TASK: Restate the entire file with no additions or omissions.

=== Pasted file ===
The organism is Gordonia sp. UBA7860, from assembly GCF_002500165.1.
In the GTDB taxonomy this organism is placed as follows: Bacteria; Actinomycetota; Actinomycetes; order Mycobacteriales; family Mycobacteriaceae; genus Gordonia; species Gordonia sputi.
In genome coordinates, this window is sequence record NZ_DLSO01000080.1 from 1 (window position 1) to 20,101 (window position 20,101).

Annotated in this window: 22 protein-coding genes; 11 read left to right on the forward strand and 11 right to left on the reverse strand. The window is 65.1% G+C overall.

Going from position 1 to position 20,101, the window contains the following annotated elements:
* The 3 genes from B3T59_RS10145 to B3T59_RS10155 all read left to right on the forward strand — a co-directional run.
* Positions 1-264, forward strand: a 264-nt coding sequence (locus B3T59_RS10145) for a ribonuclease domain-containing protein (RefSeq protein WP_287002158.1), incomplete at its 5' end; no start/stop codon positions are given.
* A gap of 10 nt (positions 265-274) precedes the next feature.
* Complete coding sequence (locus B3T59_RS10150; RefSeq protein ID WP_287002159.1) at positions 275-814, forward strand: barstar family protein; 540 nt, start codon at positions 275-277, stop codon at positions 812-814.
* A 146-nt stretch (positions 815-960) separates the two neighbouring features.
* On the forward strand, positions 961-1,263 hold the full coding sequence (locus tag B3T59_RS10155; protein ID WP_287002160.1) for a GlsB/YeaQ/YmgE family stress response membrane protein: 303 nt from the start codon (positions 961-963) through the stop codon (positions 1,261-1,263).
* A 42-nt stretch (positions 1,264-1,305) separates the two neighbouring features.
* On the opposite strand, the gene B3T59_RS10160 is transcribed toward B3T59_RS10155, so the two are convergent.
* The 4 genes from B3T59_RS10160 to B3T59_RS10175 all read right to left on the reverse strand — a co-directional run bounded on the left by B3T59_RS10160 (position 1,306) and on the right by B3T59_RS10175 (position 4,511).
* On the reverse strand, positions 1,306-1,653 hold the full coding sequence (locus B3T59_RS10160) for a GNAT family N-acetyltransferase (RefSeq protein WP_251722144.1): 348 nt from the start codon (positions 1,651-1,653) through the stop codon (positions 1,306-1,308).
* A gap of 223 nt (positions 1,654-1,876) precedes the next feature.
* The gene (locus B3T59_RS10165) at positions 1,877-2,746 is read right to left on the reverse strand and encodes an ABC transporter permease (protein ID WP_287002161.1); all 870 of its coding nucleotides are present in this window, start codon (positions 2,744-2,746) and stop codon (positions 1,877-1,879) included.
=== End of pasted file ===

The organism is Gordonia sp. UBA7860, from assembly GCF_002500165.1.
In the GTDB taxonomy this organism is placed as follows: Bacteria; Actinomycetota; Actinomycetes; order Mycobacteriales; family Mycobacteriaceae; genus Gordonia; species Gordonia sputi.
In genome coordinates, this window is sequence record NZ_DLSO01000080.1 from 1 (window position 1) to 20,101 (window position 20,101).

Annotated in this window: 22 protein-coding genes; 11 read left to right on the forward strand and 11 right to left on the reverse strand. The window is 65.1% G+C overall.

Going from position 1 to position 20,101, the window contains the following annotated elements:
* The 3 genes from B3T59_RS10145 to B3T59_RS10155 all read left to right on the forward strand — a co-directional run.
* Positions 1-264, forward strand: a 264-nt coding sequence (locus B3T59_RS10145) for a ribonuclease domain-containing protein (RefSeq protein WP_287002158.1), incomplete at its 5' end; no start/stop codon positions are given.
* A gap of 10 nt (positions 265-274) precedes the next feature.
* Complete coding sequence (locus B3T59_RS10150; RefSeq protein ID WP_287002159.1) at positions 275-814, forward strand: barstar family protein; 540 nt, start codon at positions 275-277, stop codon at positions 812-814.
* A 146-nt stretch (positions 815-960) separates the two neighbouring features.
* On the forward strand, positions 961-1,263 hold the full coding sequence (locus tag B3T59_RS10155; protein ID WP_287002160.1) for a GlsB/YeaQ/YmgE family stress response membrane protein: 303 nt from the start codon (positions 961-963) through the stop codon (positions 1,261-1,263).
* A 42-nt stretch (positions 1,264-1,305) separates the two neighbouring features.
* On the opposite strand, the gene B3T59_RS10160 is transcribed toward B3T59_RS10155, so the two are convergent.
* The 4 genes from B3T59_RS10160 to B3T59_RS10175 all read right to left on the reverse strand — a co-directional run bounded on the left by B3T59_RS10160 (position 1,306) and on the right by B3T59_RS10175 (position 4,511).
* On the reverse strand, positions 1,306-1,653 hold the full coding sequence (locus B3T59_RS10160) for a GNAT family N-acetyltransferase (RefSeq protein WP_251722144.1): 348 nt from the start codon (positions 1,651-1,653) through the stop codon (positions 1,306-1,308).
* A gap of 223 nt (positions 1,654-1,876) precedes the next feature.
* The gene (locus B3T59_RS10165) at positions 1,877-2,746 is read right to left on the reverse strand and encodes an ABC transporter permease (protein ID WP_287002161.1); all 870 of its coding nucleotides are present in this window, start codon (positions 2,744-2,746) and stop codon (positions 1,877-1,879) included.